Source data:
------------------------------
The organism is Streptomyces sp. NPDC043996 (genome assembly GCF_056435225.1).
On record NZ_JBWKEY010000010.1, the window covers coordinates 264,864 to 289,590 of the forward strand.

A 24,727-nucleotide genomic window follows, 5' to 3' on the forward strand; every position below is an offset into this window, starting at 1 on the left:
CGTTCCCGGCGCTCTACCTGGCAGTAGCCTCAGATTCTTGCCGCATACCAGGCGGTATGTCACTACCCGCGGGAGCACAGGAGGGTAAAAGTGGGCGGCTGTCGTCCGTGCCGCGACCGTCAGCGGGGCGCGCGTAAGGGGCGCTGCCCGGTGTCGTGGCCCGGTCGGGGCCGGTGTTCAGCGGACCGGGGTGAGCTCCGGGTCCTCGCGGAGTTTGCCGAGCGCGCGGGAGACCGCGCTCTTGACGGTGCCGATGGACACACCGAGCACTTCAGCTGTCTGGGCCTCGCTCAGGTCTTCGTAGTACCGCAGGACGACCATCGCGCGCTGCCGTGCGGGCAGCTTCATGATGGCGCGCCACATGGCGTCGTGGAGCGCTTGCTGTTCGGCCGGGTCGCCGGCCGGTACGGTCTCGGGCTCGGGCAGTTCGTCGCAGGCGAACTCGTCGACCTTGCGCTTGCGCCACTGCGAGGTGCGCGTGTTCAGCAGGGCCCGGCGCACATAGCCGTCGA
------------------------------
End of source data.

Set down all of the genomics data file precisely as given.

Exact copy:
The organism is Streptomyces sp. NPDC043996 (genome assembly GCF_056435225.1).
On record NZ_JBWKEY010000010.1, the window covers coordinates 264,864 to 289,590 of the forward strand.

A 24,727-nucleotide genomic window follows, 5' to 3' on the forward strand; every position below is an offset into this window, starting at 1 on the left:
CGTTCCCGGCGCTCTACCTGGCAGTAGCCTCAGATTCTTGCCGCATACCAGGCGGTATGTCACTACCCGCGGGAGCACAGGAGGGTAAAAGTGGGCGGCTGTCGTCCGTGCCGCGACCGTCAGCGGGGCGCGCGTAAGGGGCGCTGCCCGGTGTCGTGGCCCGGTCGGGGCCGGTGTTCAGCGGACCGGGGTGAGCTCCGGGTCCTCGCGGAGTTTGCCGAGCGCGCGGGAGACCGCGCTCTTGACGGTGCCGATGGACACACCGAGCACTTCAGCTGTCTGGGCCTCGCTCAGGTCTTCGTAGTACCGCAGGACGACCATCGCGCGCTGCCGTGCGGGCAGCTTCATGATGGCGCGCCACATGGCGTCGTGGAGCGCTTGCTGTTCGGCCGGGTCGCCGGCCGGTACGGTCTCGGGCTCGGGCAGTTCGTCGCAGGCGAACTCGTCGACCTTGCGCTTGCGCCACTGCGAGGTGCGCGTGTTCAGCAGGGCCCGGCGCACATAGCCGTCGA